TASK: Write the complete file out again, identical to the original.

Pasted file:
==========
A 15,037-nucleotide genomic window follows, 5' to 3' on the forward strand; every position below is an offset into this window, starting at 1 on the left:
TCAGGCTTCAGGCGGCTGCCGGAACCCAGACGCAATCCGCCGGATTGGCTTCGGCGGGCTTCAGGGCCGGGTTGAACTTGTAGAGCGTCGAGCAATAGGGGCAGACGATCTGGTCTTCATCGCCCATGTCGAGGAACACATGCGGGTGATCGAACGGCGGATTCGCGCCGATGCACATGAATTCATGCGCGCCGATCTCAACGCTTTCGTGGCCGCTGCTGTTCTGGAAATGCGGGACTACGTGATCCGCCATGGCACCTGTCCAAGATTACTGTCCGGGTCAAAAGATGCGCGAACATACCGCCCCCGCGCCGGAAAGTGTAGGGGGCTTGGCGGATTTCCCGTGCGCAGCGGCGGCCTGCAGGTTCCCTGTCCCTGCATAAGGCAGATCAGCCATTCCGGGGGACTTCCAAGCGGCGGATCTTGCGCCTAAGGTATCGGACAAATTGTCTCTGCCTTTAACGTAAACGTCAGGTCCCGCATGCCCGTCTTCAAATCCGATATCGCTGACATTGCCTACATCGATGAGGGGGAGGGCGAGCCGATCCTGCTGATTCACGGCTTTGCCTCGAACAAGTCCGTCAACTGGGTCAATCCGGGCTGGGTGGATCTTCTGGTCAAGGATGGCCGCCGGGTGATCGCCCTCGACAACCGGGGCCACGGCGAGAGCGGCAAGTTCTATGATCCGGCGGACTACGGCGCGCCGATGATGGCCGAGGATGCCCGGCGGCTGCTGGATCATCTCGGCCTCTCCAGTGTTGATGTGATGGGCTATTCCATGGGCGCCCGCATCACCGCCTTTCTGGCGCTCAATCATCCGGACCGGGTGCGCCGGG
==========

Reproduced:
A 15,037-nucleotide genomic window follows, 5' to 3' on the forward strand; every position below is an offset into this window, starting at 1 on the left:
TCAGGCTTCAGGCGGCTGCCGGAACCCAGACGCAATCCGCCGGATTGGCTTCGGCGGGCTTCAGGGCCGGGTTGAACTTGTAGAGCGTCGAGCAATAGGGGCAGACGATCTGGTCTTCATCGCCCATGTCGAGGAACACATGCGGGTGATCGAACGGCGGATTCGCGCCGATGCACATGAATTCATGCGCGCCGATCTCAACGCTTTCGTGGCCGCTGCTGTTCTGGAAATGCGGGACTACGTGATCCGCCATGGCACCTGTCCAAGATTACTGTCCGGGTCAAAAGATGCGCGAACATACCGCCCCCGCGCCGGAAAGTGTAGGGGGCTTGGCGGATTTCCCGTGCGCAGCGGCGGCCTGCAGGTTCCCTGTCCCTGCATAAGGCAGATCAGCCATTCCGGGGGACTTCCAAGCGGCGGATCTTGCGCCTAAGGTATCGGACAAATTGTCTCTGCCTTTAACGTAAACGTCAGGTCCCGCATGCCCGTCTTCAAATCCGATATCGCTGACATTGCCTACATCGATGAGGGGGAGGGCGAGCCGATCCTGCTGATTCACGGCTTTGCCTCGAACAAGTCCGTCAACTGGGTCAATCCGGGCTGGGTGGATCTTCTGGTCAAGGATGGCCGCCGGGTGATCGCCCTCGACAACCGGGGCCACGGCGAGAGCGGCAAGTTCTATGATCCGGCGGACTACGGCGCGCCGATGATGGCCGAGGATGCCCGGCGGCTGCTGGATCATCTCGGCCTCTCCAGTGTTGATGTGATGGGCTATTCCATGGGCGCCCGCATCACCGCCTTTCTGGCGCTCAATCATCCGGACCGGGTGCGCCGGG